Jeff Sessions Ends Administrative Closure Leaving 355,000 In Limbo

In an unprecedented move, Attorney General Jeff Sessions has quietly moved to terminate the authority of Immigration Judges to close cases in removal proceedings.

In Re Matter of Castro-Tum, an Immigration Judge closed proceedings against a Guatemalan citizen after he did not appear for removal proceedings because the judge was unconvinced that ICE had properly served him with notice of the hearing. Rather than deport him inabsentia, the Immigration Judge closed to case administratively. The Department of Homeland Security (DHS) appealed the case to the Board of Immigration Appeals (BIA), which is the appellate body for immigration court, which remanded it back to the Immigration Judge for a different decision. Rather than wait for the IJ/BIA act on the case, Sessions decided to intervene earlier this year in the process and referred the case to himself for a decision.

Today, Sessions issued a decision on the case that ended the practice of administrative closure:

Immigration judges and the Board have come to rely upon administrative closure without thoroughly explaining their authority to do so. Unlike the power to grant continuances, which the regulations expressly confer, immigration judges and the Board lack a general authority to grant administrative closure. No Attorney General has delegated such broad authority, and legal or policy arguments do not justify it. I therefore hold that immigration judges and the Board lack this authority except where a previous regulation or settlement agreement has expressly conferred it.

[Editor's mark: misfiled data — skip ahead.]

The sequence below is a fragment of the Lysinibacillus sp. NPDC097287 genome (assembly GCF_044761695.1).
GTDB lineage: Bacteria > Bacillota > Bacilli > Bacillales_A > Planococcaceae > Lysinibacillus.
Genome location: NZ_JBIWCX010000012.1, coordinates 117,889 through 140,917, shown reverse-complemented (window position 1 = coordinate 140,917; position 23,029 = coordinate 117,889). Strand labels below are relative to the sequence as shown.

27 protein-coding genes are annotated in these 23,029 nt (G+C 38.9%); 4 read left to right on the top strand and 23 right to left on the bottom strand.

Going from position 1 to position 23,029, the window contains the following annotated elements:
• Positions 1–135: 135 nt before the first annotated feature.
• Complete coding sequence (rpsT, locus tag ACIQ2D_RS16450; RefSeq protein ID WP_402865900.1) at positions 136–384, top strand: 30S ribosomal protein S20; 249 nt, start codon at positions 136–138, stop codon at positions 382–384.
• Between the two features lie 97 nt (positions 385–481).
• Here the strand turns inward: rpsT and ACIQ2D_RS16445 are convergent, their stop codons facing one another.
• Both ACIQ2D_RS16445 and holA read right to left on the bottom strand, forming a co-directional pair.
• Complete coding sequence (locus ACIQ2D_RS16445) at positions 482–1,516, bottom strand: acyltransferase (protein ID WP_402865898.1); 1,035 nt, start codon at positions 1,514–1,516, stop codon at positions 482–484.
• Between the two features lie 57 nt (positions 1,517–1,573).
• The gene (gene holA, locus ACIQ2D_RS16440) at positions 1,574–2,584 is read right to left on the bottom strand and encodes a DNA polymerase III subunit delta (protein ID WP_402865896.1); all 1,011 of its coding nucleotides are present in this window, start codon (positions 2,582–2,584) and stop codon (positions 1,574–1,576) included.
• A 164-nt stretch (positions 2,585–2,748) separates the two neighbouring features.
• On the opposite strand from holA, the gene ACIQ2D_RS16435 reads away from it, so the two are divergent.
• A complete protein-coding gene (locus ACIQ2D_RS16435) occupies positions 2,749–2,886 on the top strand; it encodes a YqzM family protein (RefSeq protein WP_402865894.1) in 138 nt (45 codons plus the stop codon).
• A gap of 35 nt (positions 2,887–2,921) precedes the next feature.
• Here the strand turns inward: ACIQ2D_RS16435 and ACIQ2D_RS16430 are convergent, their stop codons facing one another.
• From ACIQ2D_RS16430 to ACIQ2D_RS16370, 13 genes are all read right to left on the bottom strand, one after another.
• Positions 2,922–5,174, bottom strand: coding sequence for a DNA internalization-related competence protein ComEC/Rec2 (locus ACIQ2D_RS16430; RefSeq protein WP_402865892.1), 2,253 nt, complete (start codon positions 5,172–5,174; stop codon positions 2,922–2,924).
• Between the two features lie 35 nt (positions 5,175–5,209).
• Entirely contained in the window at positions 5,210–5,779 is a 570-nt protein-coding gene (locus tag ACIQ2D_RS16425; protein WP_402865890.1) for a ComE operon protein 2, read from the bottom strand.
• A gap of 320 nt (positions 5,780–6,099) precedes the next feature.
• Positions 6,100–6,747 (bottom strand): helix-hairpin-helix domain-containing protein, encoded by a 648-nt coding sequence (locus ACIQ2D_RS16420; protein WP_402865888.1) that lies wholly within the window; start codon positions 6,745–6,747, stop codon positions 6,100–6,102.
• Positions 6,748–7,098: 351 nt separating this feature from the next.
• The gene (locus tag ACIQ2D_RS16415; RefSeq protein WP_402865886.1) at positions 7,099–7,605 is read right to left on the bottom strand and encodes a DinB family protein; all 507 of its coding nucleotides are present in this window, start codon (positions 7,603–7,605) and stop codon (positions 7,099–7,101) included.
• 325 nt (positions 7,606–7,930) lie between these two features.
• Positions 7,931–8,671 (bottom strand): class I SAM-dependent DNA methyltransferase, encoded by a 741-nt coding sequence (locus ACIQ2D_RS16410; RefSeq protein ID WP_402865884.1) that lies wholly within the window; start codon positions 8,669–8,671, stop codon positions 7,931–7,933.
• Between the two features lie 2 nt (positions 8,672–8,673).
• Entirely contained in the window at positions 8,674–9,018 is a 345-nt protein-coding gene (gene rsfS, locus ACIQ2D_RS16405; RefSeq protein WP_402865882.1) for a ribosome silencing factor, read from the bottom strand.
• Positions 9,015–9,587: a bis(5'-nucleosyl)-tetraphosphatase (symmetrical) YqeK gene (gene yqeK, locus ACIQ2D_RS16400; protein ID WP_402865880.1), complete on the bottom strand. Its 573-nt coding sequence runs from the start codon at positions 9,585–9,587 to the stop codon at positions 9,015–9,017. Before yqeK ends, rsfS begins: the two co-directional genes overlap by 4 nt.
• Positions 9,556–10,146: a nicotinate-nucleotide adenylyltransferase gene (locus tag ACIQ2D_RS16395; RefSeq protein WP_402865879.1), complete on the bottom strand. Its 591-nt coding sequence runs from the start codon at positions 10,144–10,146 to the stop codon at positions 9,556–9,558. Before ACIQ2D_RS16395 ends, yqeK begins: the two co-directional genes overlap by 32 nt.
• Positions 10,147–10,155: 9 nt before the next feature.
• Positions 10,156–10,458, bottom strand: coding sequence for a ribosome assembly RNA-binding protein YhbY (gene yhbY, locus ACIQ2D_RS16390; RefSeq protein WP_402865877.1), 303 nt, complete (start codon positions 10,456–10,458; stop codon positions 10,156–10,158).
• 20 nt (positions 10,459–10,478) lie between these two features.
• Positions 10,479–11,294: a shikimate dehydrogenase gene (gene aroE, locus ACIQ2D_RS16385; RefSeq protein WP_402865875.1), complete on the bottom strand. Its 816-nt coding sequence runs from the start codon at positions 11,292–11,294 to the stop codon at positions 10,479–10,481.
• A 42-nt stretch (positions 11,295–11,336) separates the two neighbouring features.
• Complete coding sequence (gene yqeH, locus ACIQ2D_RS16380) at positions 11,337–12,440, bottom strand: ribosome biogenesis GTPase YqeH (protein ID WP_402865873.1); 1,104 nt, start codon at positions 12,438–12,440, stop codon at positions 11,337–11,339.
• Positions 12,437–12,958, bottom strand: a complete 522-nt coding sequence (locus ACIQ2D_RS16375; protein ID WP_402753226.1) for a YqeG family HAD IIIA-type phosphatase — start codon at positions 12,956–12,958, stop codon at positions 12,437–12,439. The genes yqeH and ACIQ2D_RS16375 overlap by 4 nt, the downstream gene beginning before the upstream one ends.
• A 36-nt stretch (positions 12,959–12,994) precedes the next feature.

Prior to this decision, an individual in removal proceedings or the DHS attorney could request that the immigration judge or BIA administratively close the case. Sometimes, this was done as an exercise of prosecutorial discretion and docket management for the judges. Other times, it was done to ensure that people with viable claims to relief such as a U-visa, SIJS or a family-based petition did not remain threatened with removal while their claims were pending with the U.S. Citizenship and Immigration Services (USCIS).

Sessions stopped just short of requiring Immigration Judges to reopen some 355,835 administratively closed cases, knowing full well that it would overwhelm the already-backlogged immigration courts. However, his decision does mean that the practice of administrative closure is dead from now on, unless this decision is appealed and overturned by a higher court. It also erodes the authority of immigration judges to use their discretion with respect to managing their dockets.

This decision effectively overturns Matter of Avetisyan, 25 I&N Dec. 688 (BIA 2012) and Matter of W-Y-U, 27 I&N Dec. 17 (BIA 2017). In the coming weeks and months, we should be on alert for more sweeping changes to immigration laws in this manner.

What do you think?

2 Trackbacks:

[…] benefits may now find themselves in front of an Immigration Judge in the first instance, who is powerless to administratively close proceedings.¬†Moreover, the fact that these new memos have no one listed as an author also goes to the […]

[…] this earlier, the Attorney General had issued a decision in Matter of Castro Tum, which we covered in detail here. That decision curtailed immigration judges from administratively closing removal proceedings. In […]

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